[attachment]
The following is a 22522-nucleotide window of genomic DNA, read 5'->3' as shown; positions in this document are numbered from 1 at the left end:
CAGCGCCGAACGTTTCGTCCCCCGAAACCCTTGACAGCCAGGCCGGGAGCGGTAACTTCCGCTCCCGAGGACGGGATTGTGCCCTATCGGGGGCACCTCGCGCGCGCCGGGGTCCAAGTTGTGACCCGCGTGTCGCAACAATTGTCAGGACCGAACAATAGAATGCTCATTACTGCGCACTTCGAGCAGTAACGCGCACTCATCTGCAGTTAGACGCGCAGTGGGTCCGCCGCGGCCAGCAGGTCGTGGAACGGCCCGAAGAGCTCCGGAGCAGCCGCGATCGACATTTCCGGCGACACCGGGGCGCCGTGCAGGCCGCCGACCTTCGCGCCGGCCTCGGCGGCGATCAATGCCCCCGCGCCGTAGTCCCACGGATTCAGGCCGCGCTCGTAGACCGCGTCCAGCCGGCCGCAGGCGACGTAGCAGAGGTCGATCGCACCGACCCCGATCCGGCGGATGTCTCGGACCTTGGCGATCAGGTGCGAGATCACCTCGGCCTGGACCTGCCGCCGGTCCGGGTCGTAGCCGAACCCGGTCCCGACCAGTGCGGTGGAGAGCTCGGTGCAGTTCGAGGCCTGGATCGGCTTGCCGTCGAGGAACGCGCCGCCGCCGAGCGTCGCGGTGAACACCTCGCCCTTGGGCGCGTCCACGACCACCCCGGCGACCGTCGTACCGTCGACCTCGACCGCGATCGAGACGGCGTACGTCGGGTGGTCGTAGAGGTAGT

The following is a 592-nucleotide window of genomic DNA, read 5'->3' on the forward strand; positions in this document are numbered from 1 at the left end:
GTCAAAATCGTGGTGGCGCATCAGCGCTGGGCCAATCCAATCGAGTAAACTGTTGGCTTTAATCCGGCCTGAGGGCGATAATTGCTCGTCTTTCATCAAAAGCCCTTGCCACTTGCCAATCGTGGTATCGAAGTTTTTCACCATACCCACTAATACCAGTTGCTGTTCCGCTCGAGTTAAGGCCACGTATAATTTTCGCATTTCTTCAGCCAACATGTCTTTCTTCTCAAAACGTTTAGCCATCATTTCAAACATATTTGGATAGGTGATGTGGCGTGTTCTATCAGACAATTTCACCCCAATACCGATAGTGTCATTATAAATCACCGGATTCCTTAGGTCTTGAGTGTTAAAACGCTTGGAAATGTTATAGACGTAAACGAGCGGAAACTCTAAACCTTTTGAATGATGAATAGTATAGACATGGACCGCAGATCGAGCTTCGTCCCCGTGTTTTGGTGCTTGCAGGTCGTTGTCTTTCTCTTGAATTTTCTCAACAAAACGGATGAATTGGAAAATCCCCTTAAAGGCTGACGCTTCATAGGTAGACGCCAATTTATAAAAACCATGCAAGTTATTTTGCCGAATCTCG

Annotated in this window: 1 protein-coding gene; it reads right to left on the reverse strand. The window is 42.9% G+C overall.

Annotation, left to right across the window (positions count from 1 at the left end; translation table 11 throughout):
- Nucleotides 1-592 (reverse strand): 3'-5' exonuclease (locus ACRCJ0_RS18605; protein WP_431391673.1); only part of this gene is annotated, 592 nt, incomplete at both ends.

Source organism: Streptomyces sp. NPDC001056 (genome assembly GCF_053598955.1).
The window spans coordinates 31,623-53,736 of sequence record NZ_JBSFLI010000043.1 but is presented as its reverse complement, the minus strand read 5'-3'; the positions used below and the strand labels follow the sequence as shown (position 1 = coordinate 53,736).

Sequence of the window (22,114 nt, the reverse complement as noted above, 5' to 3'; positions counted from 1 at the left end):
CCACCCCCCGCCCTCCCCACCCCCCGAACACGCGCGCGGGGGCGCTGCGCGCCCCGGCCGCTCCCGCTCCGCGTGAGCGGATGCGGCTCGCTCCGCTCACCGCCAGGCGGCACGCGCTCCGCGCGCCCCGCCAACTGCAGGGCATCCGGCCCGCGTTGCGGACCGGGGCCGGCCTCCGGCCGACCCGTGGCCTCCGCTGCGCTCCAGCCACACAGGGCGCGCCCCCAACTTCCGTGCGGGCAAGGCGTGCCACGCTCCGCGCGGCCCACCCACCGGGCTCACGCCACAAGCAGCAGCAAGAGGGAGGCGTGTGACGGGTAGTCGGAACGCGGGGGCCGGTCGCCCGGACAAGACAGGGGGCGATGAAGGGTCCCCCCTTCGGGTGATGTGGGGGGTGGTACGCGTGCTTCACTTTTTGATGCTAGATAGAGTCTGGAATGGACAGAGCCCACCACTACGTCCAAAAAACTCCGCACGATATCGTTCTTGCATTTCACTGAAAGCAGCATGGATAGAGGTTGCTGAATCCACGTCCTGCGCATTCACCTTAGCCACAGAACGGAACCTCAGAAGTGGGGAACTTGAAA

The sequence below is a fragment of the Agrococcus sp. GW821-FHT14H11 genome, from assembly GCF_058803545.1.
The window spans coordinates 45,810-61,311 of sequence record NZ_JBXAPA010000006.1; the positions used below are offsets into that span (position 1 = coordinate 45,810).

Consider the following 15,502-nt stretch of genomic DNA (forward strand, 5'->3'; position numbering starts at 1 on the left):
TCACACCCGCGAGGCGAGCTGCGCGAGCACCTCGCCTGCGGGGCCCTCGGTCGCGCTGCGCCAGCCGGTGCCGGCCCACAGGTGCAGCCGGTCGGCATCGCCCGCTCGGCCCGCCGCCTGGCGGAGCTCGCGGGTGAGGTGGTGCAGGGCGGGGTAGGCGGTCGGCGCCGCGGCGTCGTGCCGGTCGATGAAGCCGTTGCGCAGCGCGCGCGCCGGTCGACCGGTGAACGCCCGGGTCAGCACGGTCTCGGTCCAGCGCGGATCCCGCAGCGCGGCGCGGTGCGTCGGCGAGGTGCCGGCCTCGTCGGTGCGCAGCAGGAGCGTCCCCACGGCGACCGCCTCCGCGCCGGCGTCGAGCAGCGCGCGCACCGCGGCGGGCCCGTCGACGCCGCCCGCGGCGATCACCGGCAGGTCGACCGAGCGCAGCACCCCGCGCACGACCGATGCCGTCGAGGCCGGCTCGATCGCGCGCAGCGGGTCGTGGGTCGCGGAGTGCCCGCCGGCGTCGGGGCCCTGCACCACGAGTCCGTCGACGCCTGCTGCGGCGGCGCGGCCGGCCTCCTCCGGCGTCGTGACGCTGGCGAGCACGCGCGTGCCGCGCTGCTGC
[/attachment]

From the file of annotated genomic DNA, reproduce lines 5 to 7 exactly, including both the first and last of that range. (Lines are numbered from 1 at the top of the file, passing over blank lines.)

Annotated in this window: 1 protein-coding gene; it reads right to left on the reverse strand. The window is 42.9% G+C overall.

Annotation, left to right across the window (positions count from 1 at the left end; translation table 11 throughout):
- Nucleotides 1-592 (reverse strand): 3'-5' exonuclease (locus ACRCJ0_RS18605; protein WP_431391673.1); only part of this gene is annotated, 592 nt, incomplete at both ends.